Contraceptive Methods and the Impact of Menstruation on Daily Functioning in Women With Sickle Cell Disease

Melissa E. Day, BS; Sarah-Jo Stimpson, MD; Mark Rodeghier, PhD; Djamila Ghafuri, MBBS; Michael Callaghan, MD; Ahmar Urooj Zaidi, MD; Bryan Hannan, MS; Adetola Kassim, MD, MS; Andra H. James, MD, MPH; Michael R. DeBaun, MD, MPH; Deva Sharma, MD, MS

Disclosures

South Med J. 2019;112(3):174-179. 

In This Article

Methods

Study Design and Populations

We obtained approval from the institutional review board for study protocols at Vanderbilt University Medical Center and Wayne State University Medical Center. In a cross-sectional study conducted across two urban academic medical centers in the United States, we administered paper surveys to adolescent and adult women with SCD after obtaining informed consent. We recruited participants from outpatient SCD clinics and inpatient wards. Women recruited from the inpatient wards were admitted because of acute vaso-occlusive pain episodes. The study coordinators reviewed the weekly clinic patient list and the inpatient census to determine who could be approached for the study and was available throughout the week to recruit and consent participants. Inclusion criteria were girls and women aged 10 to 55 years with a confirmed diagnosis of SCD (of any phenotype) who had reached menarche. Exclusion criteria included women with primary amenorrhea or secondary amenorrhea caused by pregnancy, lactation, or menopause. Women using menstrual-suppressing contraception methods were eligible to participate, as well as women with irregular menstrual periods. Data were collected from February 2016 to August 2017.

Surveys Administered

Participants completed four surveys: a demographic survey, the validated Menstrual Symptom Questionnaire (MSQ),[9] the validated Sickle Cell Disease Pain Burden Interview-Youth (SCPBI-Y) survey,[10] and a modified version of the Sickle Cell Disease Pain Burden Interview-Youth (mSCPBI-Y) survey. A demographic survey (Supplemental Digital Content Appendix I, http://links.lww.com/SMJ/A140) assessed baseline menstrual characteristics and SCD-related comorbidities. The validated MSQ was used to define dysmenorrhea (Table 1).[9] The validated SCPBI-Y survey[10] assessed the impact of acute vaso-occlusive pain episodes on QOL during the previous 30 days, excluding pain occurring with menstruation. The mSCPBI-Y survey (Supplemental Digital Content Appendix II, http://links.lww.com/SMJ/A140) determined the effects of vaso-occlusive pain experienced during a participant's last menstrual cycle on QOL. Chart reviews were completed for all of the participants to determine whether they had an underlying cause of secondary dysmenorrhea, such as endometriosis or fibroids.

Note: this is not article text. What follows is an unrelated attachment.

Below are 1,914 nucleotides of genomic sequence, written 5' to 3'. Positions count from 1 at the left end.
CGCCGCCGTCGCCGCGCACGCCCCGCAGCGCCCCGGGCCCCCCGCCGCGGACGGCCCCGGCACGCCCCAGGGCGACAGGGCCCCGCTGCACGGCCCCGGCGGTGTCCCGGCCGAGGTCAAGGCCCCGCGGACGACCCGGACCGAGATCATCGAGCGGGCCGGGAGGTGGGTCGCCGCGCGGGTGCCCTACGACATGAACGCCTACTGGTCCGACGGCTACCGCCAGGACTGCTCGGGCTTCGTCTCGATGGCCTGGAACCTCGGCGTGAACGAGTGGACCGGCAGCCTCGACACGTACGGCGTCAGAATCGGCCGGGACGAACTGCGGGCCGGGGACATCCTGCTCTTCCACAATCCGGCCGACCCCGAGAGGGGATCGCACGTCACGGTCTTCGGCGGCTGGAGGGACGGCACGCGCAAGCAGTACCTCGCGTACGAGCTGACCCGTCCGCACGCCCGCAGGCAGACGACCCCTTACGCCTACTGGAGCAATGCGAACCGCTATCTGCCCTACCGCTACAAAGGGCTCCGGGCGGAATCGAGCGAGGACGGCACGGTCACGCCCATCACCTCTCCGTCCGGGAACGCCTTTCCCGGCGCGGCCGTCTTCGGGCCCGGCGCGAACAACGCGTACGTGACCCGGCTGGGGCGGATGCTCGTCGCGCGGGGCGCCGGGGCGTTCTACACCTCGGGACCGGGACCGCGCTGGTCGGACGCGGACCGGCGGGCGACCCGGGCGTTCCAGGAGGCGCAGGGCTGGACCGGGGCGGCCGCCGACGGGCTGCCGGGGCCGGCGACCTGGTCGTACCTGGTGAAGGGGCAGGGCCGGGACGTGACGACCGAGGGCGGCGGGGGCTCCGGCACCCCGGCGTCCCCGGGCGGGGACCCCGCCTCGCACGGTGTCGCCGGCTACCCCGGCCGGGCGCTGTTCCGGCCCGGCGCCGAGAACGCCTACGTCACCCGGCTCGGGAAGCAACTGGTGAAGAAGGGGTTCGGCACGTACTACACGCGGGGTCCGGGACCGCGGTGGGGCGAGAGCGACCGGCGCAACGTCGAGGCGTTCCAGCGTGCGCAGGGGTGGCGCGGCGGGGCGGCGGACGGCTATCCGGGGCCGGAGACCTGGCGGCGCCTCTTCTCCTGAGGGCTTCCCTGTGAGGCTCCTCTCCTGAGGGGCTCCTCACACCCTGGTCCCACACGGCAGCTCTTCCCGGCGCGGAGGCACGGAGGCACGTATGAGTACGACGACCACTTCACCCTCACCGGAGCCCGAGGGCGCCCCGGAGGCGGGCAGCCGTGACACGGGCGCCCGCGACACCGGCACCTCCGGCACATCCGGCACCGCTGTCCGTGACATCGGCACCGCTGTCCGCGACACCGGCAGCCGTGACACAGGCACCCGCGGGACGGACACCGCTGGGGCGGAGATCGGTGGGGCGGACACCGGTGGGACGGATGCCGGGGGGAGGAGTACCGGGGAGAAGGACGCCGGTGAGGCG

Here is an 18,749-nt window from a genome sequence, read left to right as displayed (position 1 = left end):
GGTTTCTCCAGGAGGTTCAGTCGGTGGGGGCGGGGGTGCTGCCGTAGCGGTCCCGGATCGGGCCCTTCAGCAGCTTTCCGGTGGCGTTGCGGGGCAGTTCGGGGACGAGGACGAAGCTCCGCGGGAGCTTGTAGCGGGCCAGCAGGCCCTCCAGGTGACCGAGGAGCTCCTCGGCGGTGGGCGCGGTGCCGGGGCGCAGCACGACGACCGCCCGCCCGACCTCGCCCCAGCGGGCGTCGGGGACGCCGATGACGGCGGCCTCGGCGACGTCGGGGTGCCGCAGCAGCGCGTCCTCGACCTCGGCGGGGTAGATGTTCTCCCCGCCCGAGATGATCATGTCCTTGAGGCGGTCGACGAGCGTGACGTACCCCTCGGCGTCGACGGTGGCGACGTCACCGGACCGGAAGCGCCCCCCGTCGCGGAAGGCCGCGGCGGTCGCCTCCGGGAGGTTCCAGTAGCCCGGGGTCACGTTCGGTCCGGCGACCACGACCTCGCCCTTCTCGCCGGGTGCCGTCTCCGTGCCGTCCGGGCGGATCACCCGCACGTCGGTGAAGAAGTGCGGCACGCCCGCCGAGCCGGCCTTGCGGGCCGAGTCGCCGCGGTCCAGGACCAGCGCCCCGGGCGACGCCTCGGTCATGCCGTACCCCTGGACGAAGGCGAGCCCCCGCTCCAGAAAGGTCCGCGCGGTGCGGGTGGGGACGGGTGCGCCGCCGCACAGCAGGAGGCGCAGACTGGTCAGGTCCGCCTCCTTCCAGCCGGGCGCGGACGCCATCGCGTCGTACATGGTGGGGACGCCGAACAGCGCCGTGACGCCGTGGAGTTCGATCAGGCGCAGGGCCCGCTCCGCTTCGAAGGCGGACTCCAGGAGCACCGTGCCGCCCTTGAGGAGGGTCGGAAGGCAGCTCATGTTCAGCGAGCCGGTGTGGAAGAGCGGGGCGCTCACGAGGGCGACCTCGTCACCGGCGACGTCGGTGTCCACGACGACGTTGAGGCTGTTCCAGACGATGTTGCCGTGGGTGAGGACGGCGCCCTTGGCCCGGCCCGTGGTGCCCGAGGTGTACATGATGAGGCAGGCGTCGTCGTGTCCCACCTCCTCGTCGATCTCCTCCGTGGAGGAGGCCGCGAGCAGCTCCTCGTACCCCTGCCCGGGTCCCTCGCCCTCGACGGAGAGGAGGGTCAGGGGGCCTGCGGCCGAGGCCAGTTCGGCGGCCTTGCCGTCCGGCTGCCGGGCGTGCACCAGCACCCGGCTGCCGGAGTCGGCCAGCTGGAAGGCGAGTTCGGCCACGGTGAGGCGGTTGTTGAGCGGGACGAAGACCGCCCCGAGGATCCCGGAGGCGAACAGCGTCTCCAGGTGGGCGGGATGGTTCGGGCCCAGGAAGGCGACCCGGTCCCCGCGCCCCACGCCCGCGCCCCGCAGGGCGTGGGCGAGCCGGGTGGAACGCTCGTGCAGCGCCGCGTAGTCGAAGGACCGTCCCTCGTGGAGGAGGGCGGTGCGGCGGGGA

Definitions

  • Dysmenorrhea: Painful menstrual cramps of uterine origin. Primary dysmenorrhea occurs in the absence of pelvic pathology, whereas secondary dysmenorrhea occurs in the presence of pelvic pathology (eg, endometriosis, fibroids).[11] We classified participants as having dysmenorrhea by using select criteria from the MSQ (Table 1) and further stratified dysmenorrhea into primary or secondary based on chart review results.

  • Prolonged menstrual bleeding: Experiencing menses for >7 days on average, as self-reported in the demographic survey.[12]

  • Poor QOL: According to the mSCPBI-Y survey, experiencing "sleep disturbance" or "missed work or school" for "many days" or "every day." Scores on the mSCPBI-Y range from 0 (no pain burden) to 28 (severe pain burden).[10]

Data Analysis and Study Outcomes

All of the survey results were entered into REDCap.[13] Our primary outcomes were rates of prolonged menstrual bleeding, primary and secondary dysmenorrhea, and contraceptive use, as well as QOL both generally and related to menstruation (defined through scores on the mSCPBI-Y survey). Associations of clinical and demographic variables with menstrual characteristics and dysmenorrhea were evaluated by the χ 2 test or the Fisher exact test for small percentages. The proportion of women who met the criteria for dysmenorrhea was determined based on predefined criteria (Table 1). A P value <0.05 was considered significant for all of the analyses.

Comments

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